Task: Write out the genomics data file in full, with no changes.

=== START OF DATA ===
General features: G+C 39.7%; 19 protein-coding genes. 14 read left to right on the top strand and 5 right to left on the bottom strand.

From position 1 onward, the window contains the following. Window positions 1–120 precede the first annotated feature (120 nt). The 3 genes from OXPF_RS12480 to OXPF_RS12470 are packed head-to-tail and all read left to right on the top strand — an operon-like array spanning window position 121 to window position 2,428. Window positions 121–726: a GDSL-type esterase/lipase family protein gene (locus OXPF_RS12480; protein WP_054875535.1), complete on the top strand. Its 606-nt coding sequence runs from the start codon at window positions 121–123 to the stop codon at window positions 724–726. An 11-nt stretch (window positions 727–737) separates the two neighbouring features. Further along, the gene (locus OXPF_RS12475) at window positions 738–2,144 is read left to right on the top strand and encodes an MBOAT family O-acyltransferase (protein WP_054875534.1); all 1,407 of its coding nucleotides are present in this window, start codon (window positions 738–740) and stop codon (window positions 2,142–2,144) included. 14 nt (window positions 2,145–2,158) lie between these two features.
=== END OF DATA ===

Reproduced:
General features: G+C 39.7%; 19 protein-coding genes. 14 read left to right on the top strand and 5 right to left on the bottom strand.

From position 1 onward, the window contains the following. Window positions 1–120 precede the first annotated feature (120 nt). The 3 genes from OXPF_RS12480 to OXPF_RS12470 are packed head-to-tail and all read left to right on the top strand — an operon-like array spanning window position 121 to window position 2,428. Window positions 121–726: a GDSL-type esterase/lipase family protein gene (locus OXPF_RS12480; protein WP_054875535.1), complete on the top strand. Its 606-nt coding sequence runs from the start codon at window positions 121–123 to the stop codon at window positions 724–726. An 11-nt stretch (window positions 727–737) separates the two neighbouring features. Further along, the gene (locus OXPF_RS12475) at window positions 738–2,144 is read left to right on the top strand and encodes an MBOAT family O-acyltransferase (protein WP_054875534.1); all 1,407 of its coding nucleotides are present in this window, start codon (window positions 738–740) and stop codon (window positions 2,142–2,144) included. 14 nt (window positions 2,145–2,158) lie between these two features.